Politicians feel “stabbed in the back” after a high-profile restructuring - set to cost taxpayers £100,000 - was delayed.
Some Folkestone and Hythe district councillors fear they will “struggle to explain” to voters the delay in adopting a committee system.
But others claim residents are indifferent to the administration’s lurch away from its current cabinet system.
Folkestone & Hythe District Council (FHDC) voted in June last year to abolish its conventional system of governance and opt for a committee one in May 2024.
At the time they made a budget of £100,000 available for the move.
However, at a meeting of FHDC’s full council on January 24, council leader Jim Martin (Green) proposed pushing the plans back by another year.
“The principles and processes of a committee system are not in question,” he told the council.
“The problem is the deadline of May 2024 and the lack of time for members to become familiar with the mechanisms and detailed operations of the committee system.”
Seconding the motion Cllr Mike Blakemore (Green) added: “it’s not a happy position to be in - to have agreed in this chamber last year that we would move to a committee system in May this year.”
He stressed they remain “completely committed” to the transition, but “there are simply too many unanswered questions about how the new system would work.”
FHDC currently has a cabinet structure - where the council’s leader appoints cabinet members with responsibility for specific areas, taken from the governing parties.
Committee structures can take many forms, but in general it means policy decisions are taken by politically-balanced committees for specific areas, rather than individual cabinet members.
The move was originally backed by most of the council, but some of those who supported the initial bid were miffed at the proposed delay.
Cllr Adrian Lockwood (Lab) said: “This was a key pledge in the May local elections for our group.
“I’m going to struggle to explain this to our voters when I’m out on the doors.
“The voters’ confidence in politics and politicians is already low, how are the voters of Cheriton, Sandgate, Hythe and Hawkinge going to feel when they find out we’ve delayed this?”
The Greens, Labour, and Liberal Democrats all promised to move to a committee system in their manifestos for the May 2023 local elections.
Speaking at the meeting, Cllr Nicola Keen (Lab) said: “I’m just really disappointed that we’ve gone back on this yet again.
“I feel very disappointed, I feel almost let down and knifed in the back by councillors, the leader and the green councillors, I feel stabbed in the back.
“This was one of the things that was really important to me and to the people of the ward that I represent.”
In May last year the previous Conservative administration was turfed out and reduced down to five out of 30 councillors.
The council is now run by a minority coalition of 11 Green councillors and two Liberal Democrats.
The council’s deputy leader Cllr Tim Prater (Lib Dem) criticised the delay, stating: “I think that working together, with the 26 people out of 28 on the night who voted to do this in May 2024 can still make this work for May 2024.”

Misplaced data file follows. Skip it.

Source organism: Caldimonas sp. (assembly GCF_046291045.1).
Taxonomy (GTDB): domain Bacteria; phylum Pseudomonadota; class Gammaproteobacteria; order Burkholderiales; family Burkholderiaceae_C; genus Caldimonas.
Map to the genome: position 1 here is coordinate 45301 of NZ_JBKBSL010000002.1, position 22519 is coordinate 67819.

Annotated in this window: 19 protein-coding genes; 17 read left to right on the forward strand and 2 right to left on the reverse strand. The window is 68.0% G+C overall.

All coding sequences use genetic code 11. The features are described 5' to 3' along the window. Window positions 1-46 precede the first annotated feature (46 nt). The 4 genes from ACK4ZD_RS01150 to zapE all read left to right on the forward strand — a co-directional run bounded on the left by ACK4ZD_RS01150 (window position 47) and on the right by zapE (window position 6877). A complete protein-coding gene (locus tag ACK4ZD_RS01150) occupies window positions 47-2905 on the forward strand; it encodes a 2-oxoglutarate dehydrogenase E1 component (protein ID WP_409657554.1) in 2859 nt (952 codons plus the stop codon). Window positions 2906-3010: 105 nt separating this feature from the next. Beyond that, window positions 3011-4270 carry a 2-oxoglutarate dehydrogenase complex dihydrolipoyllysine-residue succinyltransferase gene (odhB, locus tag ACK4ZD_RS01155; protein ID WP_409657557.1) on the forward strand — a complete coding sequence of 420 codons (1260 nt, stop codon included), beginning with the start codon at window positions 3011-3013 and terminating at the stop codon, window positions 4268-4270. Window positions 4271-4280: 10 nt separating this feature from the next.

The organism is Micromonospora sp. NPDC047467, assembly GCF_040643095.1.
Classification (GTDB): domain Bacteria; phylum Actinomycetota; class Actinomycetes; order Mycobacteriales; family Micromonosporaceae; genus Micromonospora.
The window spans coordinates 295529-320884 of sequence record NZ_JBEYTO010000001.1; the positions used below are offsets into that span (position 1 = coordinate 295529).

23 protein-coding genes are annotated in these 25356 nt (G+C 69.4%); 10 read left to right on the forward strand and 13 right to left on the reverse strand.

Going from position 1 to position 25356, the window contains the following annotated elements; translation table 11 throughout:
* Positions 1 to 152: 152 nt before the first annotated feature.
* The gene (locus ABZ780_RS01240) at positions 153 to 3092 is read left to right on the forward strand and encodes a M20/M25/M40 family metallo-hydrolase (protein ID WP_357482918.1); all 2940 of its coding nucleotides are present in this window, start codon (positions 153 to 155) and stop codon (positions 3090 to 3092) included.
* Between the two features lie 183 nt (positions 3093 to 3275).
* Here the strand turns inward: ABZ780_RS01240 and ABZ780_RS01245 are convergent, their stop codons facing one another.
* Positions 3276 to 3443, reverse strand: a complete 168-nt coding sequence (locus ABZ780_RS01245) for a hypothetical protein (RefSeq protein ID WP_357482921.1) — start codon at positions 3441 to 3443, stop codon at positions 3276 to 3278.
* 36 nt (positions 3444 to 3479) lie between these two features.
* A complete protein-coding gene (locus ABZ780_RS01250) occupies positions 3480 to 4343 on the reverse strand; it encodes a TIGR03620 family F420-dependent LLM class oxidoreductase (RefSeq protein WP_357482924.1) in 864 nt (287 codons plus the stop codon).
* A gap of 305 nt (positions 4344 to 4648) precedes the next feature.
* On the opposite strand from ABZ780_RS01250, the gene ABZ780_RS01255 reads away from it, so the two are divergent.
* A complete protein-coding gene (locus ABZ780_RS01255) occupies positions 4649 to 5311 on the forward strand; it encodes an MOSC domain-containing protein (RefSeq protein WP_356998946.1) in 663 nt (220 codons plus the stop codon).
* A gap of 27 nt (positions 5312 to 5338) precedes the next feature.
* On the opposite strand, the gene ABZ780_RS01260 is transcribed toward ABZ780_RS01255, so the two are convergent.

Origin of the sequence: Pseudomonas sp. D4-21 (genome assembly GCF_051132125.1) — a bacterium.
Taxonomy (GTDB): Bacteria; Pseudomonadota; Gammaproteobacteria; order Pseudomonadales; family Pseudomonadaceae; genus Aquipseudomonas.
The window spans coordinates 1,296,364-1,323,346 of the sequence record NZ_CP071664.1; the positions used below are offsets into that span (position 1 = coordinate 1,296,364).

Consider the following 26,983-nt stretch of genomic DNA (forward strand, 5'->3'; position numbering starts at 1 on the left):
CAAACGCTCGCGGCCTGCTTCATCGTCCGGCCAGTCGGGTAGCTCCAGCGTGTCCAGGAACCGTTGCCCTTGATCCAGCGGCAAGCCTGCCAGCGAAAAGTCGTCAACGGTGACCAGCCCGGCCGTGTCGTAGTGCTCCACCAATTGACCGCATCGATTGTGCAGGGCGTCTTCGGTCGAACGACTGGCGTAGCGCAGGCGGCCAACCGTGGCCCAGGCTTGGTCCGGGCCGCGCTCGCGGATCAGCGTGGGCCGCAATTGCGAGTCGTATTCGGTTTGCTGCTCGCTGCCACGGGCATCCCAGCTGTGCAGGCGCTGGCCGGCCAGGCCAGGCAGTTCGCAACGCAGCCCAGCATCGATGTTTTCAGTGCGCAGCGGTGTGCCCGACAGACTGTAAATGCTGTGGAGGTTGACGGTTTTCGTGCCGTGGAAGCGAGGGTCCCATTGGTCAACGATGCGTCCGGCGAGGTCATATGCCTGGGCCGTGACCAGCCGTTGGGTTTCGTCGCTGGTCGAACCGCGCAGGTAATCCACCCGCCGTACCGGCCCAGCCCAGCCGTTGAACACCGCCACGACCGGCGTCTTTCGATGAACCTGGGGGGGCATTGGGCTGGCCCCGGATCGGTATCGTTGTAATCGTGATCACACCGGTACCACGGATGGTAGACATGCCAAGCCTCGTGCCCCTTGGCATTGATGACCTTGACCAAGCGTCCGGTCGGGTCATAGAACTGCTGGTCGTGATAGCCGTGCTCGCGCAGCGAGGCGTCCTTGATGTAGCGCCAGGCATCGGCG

However, the coalition-leading Green group backed the delay as well.
Cllr Stephen Scoffham (Green) said: “I don’t believe that they are terribly concerned about the internal mechanisms of the council, in fact most of the people I talk to are rather uncertain as to what council I actually belonged to, and what I actually do, and the way in which local government works.
“Do we want a rushed decision or do we want something that’s durable?”
Most councils around Kent and the country use a cabinet system.
However there are two other Kent local authorities - Swale Borough Council and Maidstone Borough Council - which have committee systems rather than cabinets.
In the May local elections, not a single ward in Folkestone & Hythe District had a majority of eligible residents vote.
The highest turnout in a ward was Hythe, with 47.76%.
Cllr Clive Goddard (Con), who opposed the abolition of the cabinet system from the start, quipped: “I fully support the leader's motion if we could possibly change the date to 2054.”
The Conservative group voted in favour of the delay.
The council voted with 16 in favour, 11 against and one abstention to extend the transition to May 2025.
David Monk was formerly Conservative leader of FHDC, and argues the cabinet system is "much better."
He went on: “a cabinet system gets things done, the committee system requires attendance of a lot more people for a lot longer.
"A lot more talking gets done but a lot less work gets done."
He also argues a committee system is "absolutely" less democratic than a cabinet, as “it gives a lot more control to council officers.”
“After all, parliament isn’t run by committee," he added.
FHDC confirmed that the budget of £100,000 - to pay for external consultants and work on the restructure - still stands and there should be no extra cost for the delay.
An in-person meeting will be held in the Folkestone Civic Centre, at 6pm on Monday February 5, where residents can ask questions about the new structure.